Surekha Ragavan
Jan 7, 2022

‘A complete mess’: Novak Djokovic saga causes reputational damage

PR pros weigh in on the poor communications practice that led to confusion and anger ahead of one of the sporting world’s most-watched tournaments.

Novak Djokovic (Getty Images)
Novak Djokovic (Getty Images)

Multiple parties in Australia are currently scrambling to seek answers as top tennis player Novak Djokovic made headlines for being denied entry into Melbourne on Wednesday (January 5) to defend his Australian Open title and score his 21st Grand Slam trophy. The world number one has been previously vocal against Covid vaccinations and is allegedly unvaccinated. Australian PM Scott Morrison said yesterday: “Mr Djokovic’s visa has been cancelled. Rules are rules, especially when it comes to our borders. No one is above these rules.”

Just a day before his flight, Djokovic said via his Twitter account that he was “heading Down Under with an exemption permission”. However, it was later clarified that the permission from Tennis Australia to compete in Melbourne does not equate to a visa to enter the country, whose borders are controlled by the Australian Border Force (ABF). Djokovic and his team have appealed the visa denial and will bring the issue to court.

Owing to Djokovic’s fandom worldwide, this issue has led to international scrutiny on the miscommunication between state and federal authorities in Australia. The controversy is also expected to turn into a diplomatic rift between Djokovic’s home country Serbia and Australia. On Instagram, Serbia's President Aleksandar Vučić said he would ‘fight for Djokovic’ to be able to enter Australia, and said he would use all diplomatic avenues available to Serbia to help the player.

On top of that, Djokovic’s detention in the Park Hotel in Carlton, has brought the world's attention to the fact that that location is being used as a detention centre for refugees in Australia, some of whom have been held in the facility for years. Mehdi, a refugee who has spent nine years in detention told The Guardian: “There is a disappointment: everyone wants to ask me about Novak, what the hotel is like for him. But they don’t ask about us: we have been locked up in this place for months, for years.”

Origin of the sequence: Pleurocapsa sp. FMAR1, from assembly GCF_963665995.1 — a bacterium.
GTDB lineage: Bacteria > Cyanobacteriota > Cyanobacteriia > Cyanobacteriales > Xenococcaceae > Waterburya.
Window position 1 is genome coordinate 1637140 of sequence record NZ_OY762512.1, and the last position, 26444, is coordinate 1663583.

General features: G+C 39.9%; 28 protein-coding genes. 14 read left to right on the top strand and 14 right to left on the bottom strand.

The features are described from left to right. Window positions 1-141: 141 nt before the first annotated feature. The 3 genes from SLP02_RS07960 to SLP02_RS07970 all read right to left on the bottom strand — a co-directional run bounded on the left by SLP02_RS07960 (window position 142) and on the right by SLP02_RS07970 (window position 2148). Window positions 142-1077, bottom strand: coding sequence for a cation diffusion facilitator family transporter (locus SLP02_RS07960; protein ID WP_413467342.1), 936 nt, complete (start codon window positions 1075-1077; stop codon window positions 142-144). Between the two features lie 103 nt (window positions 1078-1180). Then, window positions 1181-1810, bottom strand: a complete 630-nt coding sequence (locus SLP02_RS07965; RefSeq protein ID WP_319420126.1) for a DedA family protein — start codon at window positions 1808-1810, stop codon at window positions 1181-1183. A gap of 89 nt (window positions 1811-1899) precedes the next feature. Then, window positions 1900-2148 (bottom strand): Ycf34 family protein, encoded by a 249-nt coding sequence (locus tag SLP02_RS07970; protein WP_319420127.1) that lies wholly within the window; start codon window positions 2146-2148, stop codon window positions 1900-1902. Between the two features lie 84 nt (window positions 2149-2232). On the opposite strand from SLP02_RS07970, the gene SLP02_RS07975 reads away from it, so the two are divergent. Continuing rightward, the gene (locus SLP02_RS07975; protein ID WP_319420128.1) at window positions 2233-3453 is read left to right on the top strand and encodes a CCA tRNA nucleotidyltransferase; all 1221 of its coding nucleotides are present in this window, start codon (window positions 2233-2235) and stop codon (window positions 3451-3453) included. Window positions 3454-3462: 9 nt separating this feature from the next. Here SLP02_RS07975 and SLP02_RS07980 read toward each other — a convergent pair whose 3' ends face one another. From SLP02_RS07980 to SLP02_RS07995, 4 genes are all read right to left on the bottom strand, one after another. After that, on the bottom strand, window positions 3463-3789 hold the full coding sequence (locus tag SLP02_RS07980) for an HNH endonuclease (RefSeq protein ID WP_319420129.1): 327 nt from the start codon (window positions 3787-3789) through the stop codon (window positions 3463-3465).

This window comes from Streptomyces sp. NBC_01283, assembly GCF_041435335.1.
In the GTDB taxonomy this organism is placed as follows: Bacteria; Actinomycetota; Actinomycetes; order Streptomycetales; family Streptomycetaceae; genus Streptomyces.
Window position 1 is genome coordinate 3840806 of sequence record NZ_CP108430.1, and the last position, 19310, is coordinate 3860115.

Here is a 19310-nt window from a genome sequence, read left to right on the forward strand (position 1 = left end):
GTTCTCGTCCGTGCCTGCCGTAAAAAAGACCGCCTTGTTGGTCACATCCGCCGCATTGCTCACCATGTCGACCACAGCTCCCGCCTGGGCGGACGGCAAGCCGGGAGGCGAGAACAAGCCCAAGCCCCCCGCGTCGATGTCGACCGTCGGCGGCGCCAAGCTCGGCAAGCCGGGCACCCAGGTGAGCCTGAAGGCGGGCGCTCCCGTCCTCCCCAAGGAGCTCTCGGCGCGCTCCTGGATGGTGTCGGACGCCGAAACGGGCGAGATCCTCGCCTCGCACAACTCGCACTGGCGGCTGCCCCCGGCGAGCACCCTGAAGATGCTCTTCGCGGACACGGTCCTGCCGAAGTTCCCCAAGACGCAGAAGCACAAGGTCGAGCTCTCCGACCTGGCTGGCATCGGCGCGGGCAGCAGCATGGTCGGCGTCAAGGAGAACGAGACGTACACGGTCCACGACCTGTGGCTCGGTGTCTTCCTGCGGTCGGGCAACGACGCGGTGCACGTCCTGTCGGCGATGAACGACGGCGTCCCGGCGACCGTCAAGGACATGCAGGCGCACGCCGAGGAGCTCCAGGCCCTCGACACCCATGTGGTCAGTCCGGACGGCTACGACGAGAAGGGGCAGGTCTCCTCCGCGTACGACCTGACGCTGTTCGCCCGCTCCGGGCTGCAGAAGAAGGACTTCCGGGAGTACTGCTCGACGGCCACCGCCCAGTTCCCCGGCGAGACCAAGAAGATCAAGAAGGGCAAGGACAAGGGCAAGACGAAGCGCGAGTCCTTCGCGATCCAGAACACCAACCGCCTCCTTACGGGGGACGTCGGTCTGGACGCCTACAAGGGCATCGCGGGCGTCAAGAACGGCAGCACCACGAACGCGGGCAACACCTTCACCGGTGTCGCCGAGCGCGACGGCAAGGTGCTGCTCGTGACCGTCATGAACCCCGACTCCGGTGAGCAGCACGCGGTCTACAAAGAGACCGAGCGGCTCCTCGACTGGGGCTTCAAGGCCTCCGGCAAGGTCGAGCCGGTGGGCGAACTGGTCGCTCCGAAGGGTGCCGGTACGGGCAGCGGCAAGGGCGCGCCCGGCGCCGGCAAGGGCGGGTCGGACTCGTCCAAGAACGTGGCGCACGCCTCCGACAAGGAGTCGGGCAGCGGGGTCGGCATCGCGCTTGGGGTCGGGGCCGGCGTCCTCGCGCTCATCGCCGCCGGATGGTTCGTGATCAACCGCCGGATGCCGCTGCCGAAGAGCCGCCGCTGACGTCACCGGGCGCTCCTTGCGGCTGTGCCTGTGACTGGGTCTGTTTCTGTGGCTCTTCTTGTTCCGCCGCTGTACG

On social media, most users argued against Djokovic’s plea to enter the country. An analysis on ABC said that reputational damage for Tennis Australia and the Australian Open is inevitable regardless of the outcome of Djokovic’s case. If he wins his appeal and gets to stay and play in the Australian Open, “there is a risk the tournament will be completely overshadowed by his presence, and the potential for protests or public anger”. However, if he loses his appeal, the fallout could still be significant.

Duncan Craig, communications director at DC Comms, told Campaign Asia-Pacific that the situation is a “complete mess”.

“Why did the Department of Home Affairs and the ABF allow him to get through Dubai and arrive in Melbourne, only to be denied entry?," Craig asked. "In the middle of the week, the Australian PM said that Djokovic’s admission into Australia was a matter for the Victorian state government. However, public reaction to the exemption announcement was significant, so the federal government back-flipped and deployed a communications approach that made them look like they saved the day.”